In the UK today there are two types of acupuncture, Traditional Chinese and Western Medical. Both use the application of needles although the choice of points used can vary between the two.
In Traditional Chinese Acupuncture, points are chosen using a traditional diagnostic approach which typically includes examination of the tongue, eye and pulses.
In Western Medical Acupuncture, treatment is only given following an orthodox diagnosis. It is because of this that most practitioners are regulated healthcare professionals such as GP's, osteopaths and physiotherapists, who can perform testing to diagnose the cause of the problem.
In Western Medical Acupuncture the points chosen are based on neurophysiological principles and work by creating several physiological effects, both local to needle and within other areas of the body. These include vasodilation (opening up of blood vessels), resulting in increased blood flow and oxygen. The needle also modulates the nervous system causing muscle relaxation and a reduction in pain.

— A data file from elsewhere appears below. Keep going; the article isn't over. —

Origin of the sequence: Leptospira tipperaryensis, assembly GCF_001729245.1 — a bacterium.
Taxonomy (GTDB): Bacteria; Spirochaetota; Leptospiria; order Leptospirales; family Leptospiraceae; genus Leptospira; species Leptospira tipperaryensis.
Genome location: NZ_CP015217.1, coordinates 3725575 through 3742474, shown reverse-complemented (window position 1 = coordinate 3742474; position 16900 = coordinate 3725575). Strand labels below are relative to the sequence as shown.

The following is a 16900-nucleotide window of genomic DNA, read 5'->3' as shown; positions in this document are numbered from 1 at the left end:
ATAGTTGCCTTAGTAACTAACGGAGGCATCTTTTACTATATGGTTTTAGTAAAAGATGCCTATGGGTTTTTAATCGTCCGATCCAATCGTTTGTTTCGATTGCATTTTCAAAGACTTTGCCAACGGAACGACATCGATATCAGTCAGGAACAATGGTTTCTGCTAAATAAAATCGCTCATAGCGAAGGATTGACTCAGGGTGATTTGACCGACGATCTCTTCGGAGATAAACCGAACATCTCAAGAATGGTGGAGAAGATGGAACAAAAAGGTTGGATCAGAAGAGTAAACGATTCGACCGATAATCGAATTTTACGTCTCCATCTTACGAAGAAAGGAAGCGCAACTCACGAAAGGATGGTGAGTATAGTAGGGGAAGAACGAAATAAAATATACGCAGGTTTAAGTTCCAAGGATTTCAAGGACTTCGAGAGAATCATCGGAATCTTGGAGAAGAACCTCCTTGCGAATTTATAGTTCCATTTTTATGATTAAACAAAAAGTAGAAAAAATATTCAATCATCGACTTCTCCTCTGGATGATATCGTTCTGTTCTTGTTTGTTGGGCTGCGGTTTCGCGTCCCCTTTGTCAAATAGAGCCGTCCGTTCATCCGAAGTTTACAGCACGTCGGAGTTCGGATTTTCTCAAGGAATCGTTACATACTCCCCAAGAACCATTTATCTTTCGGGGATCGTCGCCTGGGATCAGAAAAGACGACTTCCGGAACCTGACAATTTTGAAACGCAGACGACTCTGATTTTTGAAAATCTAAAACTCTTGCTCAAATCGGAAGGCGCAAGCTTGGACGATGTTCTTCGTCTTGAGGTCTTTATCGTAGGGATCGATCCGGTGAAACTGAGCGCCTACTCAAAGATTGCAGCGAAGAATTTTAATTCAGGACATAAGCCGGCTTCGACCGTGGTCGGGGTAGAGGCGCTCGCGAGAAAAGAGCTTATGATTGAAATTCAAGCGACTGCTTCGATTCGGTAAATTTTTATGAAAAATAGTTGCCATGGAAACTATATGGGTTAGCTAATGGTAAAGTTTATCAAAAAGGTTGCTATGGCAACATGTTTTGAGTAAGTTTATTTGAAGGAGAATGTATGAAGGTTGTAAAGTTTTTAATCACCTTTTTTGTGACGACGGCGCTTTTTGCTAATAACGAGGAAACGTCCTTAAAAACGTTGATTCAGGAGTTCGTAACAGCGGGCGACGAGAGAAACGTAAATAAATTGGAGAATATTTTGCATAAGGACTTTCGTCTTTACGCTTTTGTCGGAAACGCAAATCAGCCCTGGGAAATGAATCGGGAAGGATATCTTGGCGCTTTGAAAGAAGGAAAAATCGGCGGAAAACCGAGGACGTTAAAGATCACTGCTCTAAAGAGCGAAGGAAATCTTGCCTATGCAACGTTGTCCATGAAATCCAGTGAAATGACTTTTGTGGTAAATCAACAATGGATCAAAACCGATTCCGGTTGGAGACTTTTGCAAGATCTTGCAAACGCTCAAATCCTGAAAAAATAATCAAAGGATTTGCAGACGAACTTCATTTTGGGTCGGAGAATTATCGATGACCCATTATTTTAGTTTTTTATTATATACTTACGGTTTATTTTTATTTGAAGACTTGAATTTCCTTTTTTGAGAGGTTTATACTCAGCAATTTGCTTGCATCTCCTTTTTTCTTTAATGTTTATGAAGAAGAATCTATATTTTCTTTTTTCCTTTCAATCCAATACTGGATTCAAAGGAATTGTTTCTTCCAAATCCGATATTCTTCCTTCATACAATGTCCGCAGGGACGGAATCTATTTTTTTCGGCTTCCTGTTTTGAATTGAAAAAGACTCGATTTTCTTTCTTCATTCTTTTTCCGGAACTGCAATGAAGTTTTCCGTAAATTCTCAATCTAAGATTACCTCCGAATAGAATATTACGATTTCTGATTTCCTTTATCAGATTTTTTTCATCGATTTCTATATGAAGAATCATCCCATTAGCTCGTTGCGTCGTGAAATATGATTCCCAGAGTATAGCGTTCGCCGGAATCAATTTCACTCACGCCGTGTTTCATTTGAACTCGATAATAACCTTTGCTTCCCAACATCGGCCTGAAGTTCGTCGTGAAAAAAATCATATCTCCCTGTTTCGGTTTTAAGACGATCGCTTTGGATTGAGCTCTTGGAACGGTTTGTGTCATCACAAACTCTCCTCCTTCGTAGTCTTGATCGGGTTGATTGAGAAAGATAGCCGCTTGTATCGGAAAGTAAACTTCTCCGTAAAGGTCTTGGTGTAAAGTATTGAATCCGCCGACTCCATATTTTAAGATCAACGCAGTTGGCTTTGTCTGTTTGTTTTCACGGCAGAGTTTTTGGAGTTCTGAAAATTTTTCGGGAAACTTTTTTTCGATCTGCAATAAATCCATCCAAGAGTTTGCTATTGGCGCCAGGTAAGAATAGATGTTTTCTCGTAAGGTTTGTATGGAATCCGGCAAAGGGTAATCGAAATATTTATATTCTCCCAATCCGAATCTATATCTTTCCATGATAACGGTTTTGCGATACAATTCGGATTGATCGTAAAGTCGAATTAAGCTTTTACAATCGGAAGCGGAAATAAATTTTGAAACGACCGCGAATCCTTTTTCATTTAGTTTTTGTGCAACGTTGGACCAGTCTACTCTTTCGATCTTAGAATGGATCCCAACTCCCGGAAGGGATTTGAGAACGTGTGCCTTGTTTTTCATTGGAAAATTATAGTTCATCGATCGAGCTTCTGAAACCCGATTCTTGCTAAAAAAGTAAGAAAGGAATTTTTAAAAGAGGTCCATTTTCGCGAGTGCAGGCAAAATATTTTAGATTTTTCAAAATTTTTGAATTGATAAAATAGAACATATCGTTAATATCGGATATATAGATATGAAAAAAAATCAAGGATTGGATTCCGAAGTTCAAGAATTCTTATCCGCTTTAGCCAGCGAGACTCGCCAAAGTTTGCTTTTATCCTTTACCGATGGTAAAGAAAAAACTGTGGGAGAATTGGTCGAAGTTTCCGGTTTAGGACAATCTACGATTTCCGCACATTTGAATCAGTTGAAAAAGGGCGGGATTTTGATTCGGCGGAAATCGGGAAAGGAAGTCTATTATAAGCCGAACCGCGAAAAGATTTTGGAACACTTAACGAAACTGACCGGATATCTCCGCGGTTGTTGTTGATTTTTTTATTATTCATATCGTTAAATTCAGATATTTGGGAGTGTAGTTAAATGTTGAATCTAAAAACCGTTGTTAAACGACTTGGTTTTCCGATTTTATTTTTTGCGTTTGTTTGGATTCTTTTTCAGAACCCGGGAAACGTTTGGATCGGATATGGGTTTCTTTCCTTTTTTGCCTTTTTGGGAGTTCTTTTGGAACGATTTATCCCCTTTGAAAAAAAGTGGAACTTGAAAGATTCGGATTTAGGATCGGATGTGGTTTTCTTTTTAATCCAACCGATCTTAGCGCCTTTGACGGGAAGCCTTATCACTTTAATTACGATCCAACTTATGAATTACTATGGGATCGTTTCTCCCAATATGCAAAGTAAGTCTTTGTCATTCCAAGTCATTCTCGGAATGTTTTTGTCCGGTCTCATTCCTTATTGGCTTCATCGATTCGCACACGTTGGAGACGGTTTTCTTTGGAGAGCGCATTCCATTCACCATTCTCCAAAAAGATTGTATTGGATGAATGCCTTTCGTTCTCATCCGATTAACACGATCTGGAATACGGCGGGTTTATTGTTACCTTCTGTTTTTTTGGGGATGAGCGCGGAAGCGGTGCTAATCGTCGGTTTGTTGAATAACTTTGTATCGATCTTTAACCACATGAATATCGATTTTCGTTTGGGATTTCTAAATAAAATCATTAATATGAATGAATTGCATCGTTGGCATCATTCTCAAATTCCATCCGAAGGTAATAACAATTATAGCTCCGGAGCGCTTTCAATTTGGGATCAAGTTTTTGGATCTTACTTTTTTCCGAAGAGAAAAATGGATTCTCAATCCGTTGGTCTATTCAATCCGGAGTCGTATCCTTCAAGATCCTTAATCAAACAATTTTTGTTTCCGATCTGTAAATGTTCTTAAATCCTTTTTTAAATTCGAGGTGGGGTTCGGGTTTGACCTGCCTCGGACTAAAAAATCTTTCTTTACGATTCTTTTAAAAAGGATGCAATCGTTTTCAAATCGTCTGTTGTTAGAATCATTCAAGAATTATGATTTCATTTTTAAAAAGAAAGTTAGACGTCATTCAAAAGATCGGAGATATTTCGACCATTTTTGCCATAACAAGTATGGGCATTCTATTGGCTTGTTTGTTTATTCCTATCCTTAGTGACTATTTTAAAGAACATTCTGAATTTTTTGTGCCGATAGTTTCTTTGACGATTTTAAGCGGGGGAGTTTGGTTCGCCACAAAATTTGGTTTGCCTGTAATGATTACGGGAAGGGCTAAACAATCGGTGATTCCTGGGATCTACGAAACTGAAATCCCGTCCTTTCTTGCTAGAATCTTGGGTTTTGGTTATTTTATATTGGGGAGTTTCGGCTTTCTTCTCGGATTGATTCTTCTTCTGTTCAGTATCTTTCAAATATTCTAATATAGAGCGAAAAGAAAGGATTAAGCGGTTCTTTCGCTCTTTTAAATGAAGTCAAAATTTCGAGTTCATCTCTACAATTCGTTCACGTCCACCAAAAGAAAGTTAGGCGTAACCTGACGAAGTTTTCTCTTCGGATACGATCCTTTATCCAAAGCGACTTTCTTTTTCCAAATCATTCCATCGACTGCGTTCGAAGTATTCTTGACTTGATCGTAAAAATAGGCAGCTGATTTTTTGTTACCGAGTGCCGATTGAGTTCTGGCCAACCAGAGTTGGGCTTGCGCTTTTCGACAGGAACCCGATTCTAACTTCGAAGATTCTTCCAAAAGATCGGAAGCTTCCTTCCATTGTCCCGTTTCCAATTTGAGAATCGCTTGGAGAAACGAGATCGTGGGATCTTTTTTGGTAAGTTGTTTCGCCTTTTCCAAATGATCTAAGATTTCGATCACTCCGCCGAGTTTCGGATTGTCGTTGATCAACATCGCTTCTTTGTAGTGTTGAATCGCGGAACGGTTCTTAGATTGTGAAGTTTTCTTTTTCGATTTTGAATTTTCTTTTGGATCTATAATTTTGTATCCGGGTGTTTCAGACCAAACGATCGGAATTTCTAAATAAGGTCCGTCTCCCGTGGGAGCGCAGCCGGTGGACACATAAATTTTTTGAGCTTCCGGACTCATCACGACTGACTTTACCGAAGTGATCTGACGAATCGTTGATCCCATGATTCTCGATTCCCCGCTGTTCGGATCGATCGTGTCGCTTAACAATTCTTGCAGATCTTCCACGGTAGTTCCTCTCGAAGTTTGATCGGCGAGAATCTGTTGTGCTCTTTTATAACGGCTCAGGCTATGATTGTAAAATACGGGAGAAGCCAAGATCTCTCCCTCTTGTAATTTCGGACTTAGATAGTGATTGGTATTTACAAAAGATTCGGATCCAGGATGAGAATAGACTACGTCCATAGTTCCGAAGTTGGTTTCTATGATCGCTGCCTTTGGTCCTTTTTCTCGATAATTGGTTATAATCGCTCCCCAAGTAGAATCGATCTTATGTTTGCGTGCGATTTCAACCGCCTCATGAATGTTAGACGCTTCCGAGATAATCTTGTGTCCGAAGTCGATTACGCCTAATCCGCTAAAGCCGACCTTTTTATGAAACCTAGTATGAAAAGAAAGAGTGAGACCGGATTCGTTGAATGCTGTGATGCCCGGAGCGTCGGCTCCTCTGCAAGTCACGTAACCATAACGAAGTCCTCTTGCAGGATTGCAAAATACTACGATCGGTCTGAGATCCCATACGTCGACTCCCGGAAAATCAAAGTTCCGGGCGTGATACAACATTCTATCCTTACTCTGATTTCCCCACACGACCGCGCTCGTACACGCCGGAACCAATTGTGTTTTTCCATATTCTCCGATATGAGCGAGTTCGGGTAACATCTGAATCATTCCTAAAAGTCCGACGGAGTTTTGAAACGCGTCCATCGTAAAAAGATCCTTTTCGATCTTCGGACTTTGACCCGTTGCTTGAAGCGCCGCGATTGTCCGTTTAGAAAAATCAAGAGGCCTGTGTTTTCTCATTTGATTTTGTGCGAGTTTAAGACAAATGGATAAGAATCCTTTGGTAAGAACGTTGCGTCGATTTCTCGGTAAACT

Acupuncture also causes the release of chemicals in the brain, mainly endorphins and seratonin. These act to further reduce pain and can positively influence mood.
All in all these changes work to great effect to generate a healing response both locally and systemically within the body.
For further information please see the British Medical Acupuncture Society website via the links section.